To help you navigate this tricky life stage, we share seven bite-sized practical steps to consider when preparing to care.
Whether you know your family is entering the realms of caring for elderly relatives, you’re already in the thick of it, or you can see the phase just looming on the horizon, hopefully you’ll find these seven steps helpful.
1. Face the Near Future Together
- Prepare ahead for the difficult conversations, think about the language you use, and enabling your elderly relative to still feel they have a say and control over their decision-making
- Ensure family members are on board - this can be difficult, but as much as possible, agree on a common purpose and goals for the best welfare of your relative
- Do your research - it will help you to be reassuring and knowledgeable
- Choose your moment; it has to be right for your relative, not on the doorstep when saying goodbye or when surrounded by grandchildren!
- Give them time to prepare their thoughts, don't rush them, and expect delaying tactics
- Gain their acceptance that they need support
- Reassure them about their future - it is a scary time and most people dread this life stage, so try to have empathy for their situation
- Be honest with yourself about what will work for them
2. Understand Costs, Procedures & Legalities
- Ensure that you put in place Lasting Power of Attorney (LPA) for health and welfare as well as property and financial affairs and register it before you are concerned about any mental incapacity
- Ensure there is an up-to-date will in place
- Find and consult with a specialist financial adviser - with a Society of Later Life Adviser Qualification that's registered with the IFA - this will be invaluable when trying to calculate costs and budgets for care
- Explore costs & arrangements for different types of care
- Connect with their GP and other medical specialists as necessary to ensure you are aware of what needs your loved one currently has - and importantly - may have further down the line
- Keep and share vital contacts and information
- If necessary take legal advice from a recommended law firm
3. Explore & Evaluate Options
There are many different types of care and it's important to understand what each one is and the costs involved. You can get expert help with this or research the following:
- Retirement Villages
- Assisted Living
- Home Care
- Live-in Care
- Respite Care
- Residential Care (with/without Nursing care provision)
- Dementia Care
4. Anticipate Longer-Term Care Needs
It's important to evaluate their current physical and mental well-being as well as seek advice from their medical professionals on how any conditions are likely to progress as you will need to pick a care choice that can accommodate any deterioration.
- Do they have any established health conditions?
- What treatment or medication is needed now and what is likely to be required on an ongoing basis?
- Is there any family history of degenerative conditions?
- How do they typically react to illness or pain?
These questions will help you evaluate which care solution will be best for the longer term or establish that you may need a combination to cover the shorter term, then the long term.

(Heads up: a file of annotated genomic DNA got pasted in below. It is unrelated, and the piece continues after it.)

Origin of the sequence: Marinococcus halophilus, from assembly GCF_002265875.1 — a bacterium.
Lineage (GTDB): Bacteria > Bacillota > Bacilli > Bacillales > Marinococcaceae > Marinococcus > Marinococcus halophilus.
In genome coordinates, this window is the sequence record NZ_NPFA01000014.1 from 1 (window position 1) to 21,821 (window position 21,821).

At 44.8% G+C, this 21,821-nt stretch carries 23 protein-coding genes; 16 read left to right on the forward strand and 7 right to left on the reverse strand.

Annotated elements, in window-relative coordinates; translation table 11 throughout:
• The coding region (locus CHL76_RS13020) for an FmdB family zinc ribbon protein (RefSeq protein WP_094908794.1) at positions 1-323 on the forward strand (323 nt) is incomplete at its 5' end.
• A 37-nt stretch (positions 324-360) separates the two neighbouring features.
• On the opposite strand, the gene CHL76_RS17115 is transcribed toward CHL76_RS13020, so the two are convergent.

5. Avoid a Crisis
Getting older and needing care is often a scary and daunting process with the feeling of loss of control a major anxiety-inducing factor. Planning ahead means that crises can often be avoided - and where unavoidable - at least you have contingencies that reduce any last-minute distress or panic.
- Develop a plan - be proactive rather than reactive. It's hard but try to anticipate the unforeseen!
- How can you keep them safe in the short term?
- Consider personal alarms to raise the alert in case of an accident when alone in their home
- Prepare for access in emergencies - who has keys, what's the best way to let medics in?
- Consider outdoor and night time safety such as motion-sensor lights and indoor safety - locks and home alarms
6. Look, Listen & Learn
- Try to develop a heightened sense of awareness - pick up on little details and read between the lines of what your relative is saying. Take a look around their environment to see if what they're saying holds true - are they really coping or actually struggling?
- Explore without pre-judging; be open-minded about options
- Show you're willing to listen and put yourself in their shoes to understand what they want ...but recognise it has to work for all of you
- Be resourceful, persistent, but also realistic and accept there will be uncertainty and limitations
- Keep talking - there's a lot of information out there but it can be confusing - talking to experts and widening your network helps. Also keep talking to your relative as their needs and thoughts may well change along their journey
7. Back to You
You won't be much use supporting your loved one if you've run yourself ragged, so it's important you look after yourself and create a network to help you navigate this period - as it can last for several years.
- Establish a support network and communicate with them. Ask for help when you need it, whether that's professional or personal
- Know - and play to - your strengths, be clear on what you can do, and accept your limitations
- Try to keep the practical and emotional separate
- Accept that this is an uncertain time and things won't always go to plan
- And finally, eat well, take moderate exercise, sleep regularly, and take time for yourself - without feeling guilty. Don't be hard on yourself!